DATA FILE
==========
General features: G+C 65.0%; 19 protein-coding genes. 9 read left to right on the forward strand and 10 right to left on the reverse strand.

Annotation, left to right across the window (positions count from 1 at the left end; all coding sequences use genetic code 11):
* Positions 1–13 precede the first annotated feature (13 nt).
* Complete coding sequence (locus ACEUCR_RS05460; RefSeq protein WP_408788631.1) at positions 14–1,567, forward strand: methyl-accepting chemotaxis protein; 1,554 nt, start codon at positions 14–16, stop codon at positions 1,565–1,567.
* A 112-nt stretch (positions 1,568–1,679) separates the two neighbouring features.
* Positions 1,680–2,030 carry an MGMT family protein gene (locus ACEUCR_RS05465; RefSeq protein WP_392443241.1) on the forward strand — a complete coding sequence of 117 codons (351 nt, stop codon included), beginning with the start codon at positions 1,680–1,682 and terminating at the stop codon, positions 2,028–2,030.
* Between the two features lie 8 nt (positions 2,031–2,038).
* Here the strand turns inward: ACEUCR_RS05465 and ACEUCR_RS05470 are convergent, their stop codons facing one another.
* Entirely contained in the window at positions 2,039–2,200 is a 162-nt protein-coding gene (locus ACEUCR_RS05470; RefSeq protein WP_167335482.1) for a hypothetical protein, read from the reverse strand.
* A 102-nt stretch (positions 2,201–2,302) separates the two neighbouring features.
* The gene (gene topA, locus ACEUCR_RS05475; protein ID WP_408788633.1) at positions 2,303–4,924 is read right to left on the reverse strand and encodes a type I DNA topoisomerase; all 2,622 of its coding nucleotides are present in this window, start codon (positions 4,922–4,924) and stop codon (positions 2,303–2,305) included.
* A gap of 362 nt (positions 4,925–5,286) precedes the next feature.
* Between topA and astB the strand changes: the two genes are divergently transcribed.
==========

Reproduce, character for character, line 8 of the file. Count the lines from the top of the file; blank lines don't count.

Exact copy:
* Here the strand turns inward: ACEUCR_RS05465 and ACEUCR_RS05470 are convergent, their stop codons facing one another.